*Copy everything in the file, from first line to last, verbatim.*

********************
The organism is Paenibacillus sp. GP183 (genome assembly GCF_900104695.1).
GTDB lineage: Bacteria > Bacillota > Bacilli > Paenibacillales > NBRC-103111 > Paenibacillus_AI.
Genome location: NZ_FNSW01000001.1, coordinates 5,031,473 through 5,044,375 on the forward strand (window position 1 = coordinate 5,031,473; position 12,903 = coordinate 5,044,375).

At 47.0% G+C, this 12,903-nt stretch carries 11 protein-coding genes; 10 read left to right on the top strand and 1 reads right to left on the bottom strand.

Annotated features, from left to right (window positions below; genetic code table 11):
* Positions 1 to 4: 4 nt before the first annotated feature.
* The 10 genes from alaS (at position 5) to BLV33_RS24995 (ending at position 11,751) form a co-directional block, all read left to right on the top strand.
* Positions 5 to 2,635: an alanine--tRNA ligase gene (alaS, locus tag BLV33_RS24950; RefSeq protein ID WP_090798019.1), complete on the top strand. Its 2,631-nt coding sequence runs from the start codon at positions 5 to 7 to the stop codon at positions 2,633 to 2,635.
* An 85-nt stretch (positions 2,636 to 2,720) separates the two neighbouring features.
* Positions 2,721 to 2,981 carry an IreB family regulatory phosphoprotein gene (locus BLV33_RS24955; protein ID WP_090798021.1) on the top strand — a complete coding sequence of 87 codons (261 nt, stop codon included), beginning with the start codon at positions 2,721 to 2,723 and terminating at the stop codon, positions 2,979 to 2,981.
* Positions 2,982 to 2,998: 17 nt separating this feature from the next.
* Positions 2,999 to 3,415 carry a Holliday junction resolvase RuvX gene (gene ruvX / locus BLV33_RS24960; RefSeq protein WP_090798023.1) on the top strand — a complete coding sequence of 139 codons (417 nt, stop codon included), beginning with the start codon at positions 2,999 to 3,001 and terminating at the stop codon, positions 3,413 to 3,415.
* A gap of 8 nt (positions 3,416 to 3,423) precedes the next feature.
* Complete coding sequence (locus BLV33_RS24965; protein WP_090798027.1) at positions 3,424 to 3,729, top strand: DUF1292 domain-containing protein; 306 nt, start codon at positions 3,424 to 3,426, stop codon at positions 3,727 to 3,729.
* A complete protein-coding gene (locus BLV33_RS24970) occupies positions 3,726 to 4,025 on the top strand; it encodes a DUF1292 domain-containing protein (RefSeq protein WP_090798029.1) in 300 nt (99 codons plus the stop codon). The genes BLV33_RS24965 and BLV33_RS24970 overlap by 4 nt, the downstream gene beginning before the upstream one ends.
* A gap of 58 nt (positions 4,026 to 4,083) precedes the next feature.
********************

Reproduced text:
The organism is Paenibacillus sp. GP183 (genome assembly GCF_900104695.1).
GTDB lineage: Bacteria > Bacillota > Bacilli > Paenibacillales > NBRC-103111 > Paenibacillus_AI.
Genome location: NZ_FNSW01000001.1, coordinates 5,031,473 through 5,044,375 on the forward strand (window position 1 = coordinate 5,031,473; position 12,903 = coordinate 5,044,375).

At 47.0% G+C, this 12,903-nt stretch carries 11 protein-coding genes; 10 read left to right on the top strand and 1 reads right to left on the bottom strand.

Annotated features, from left to right (window positions below; genetic code table 11):
* Positions 1 to 4: 4 nt before the first annotated feature.
* The 10 genes from alaS (at position 5) to BLV33_RS24995 (ending at position 11,751) form a co-directional block, all read left to right on the top strand.
* Positions 5 to 2,635: an alanine--tRNA ligase gene (alaS, locus tag BLV33_RS24950; RefSeq protein ID WP_090798019.1), complete on the top strand. Its 2,631-nt coding sequence runs from the start codon at positions 5 to 7 to the stop codon at positions 2,633 to 2,635.
* An 85-nt stretch (positions 2,636 to 2,720) separates the two neighbouring features.
* Positions 2,721 to 2,981 carry an IreB family regulatory phosphoprotein gene (locus BLV33_RS24955; protein ID WP_090798021.1) on the top strand — a complete coding sequence of 87 codons (261 nt, stop codon included), beginning with the start codon at positions 2,721 to 2,723 and terminating at the stop codon, positions 2,979 to 2,981.
* Positions 2,982 to 2,998: 17 nt separating this feature from the next.
* Positions 2,999 to 3,415 carry a Holliday junction resolvase RuvX gene (gene ruvX / locus BLV33_RS24960; RefSeq protein WP_090798023.1) on the top strand — a complete coding sequence of 139 codons (417 nt, stop codon included), beginning with the start codon at positions 2,999 to 3,001 and terminating at the stop codon, positions 3,413 to 3,415.
* A gap of 8 nt (positions 3,416 to 3,423) precedes the next feature.
* Complete coding sequence (locus BLV33_RS24965; protein WP_090798027.1) at positions 3,424 to 3,729, top strand: DUF1292 domain-containing protein; 306 nt, start codon at positions 3,424 to 3,426, stop codon at positions 3,727 to 3,729.
* A complete protein-coding gene (locus BLV33_RS24970) occupies positions 3,726 to 4,025 on the top strand; it encodes a DUF1292 domain-containing protein (RefSeq protein WP_090798029.1) in 300 nt (99 codons plus the stop codon). The genes BLV33_RS24965 and BLV33_RS24970 overlap by 4 nt, the downstream gene beginning before the upstream one ends.
* A gap of 58 nt (positions 4,026 to 4,083) precedes the next feature.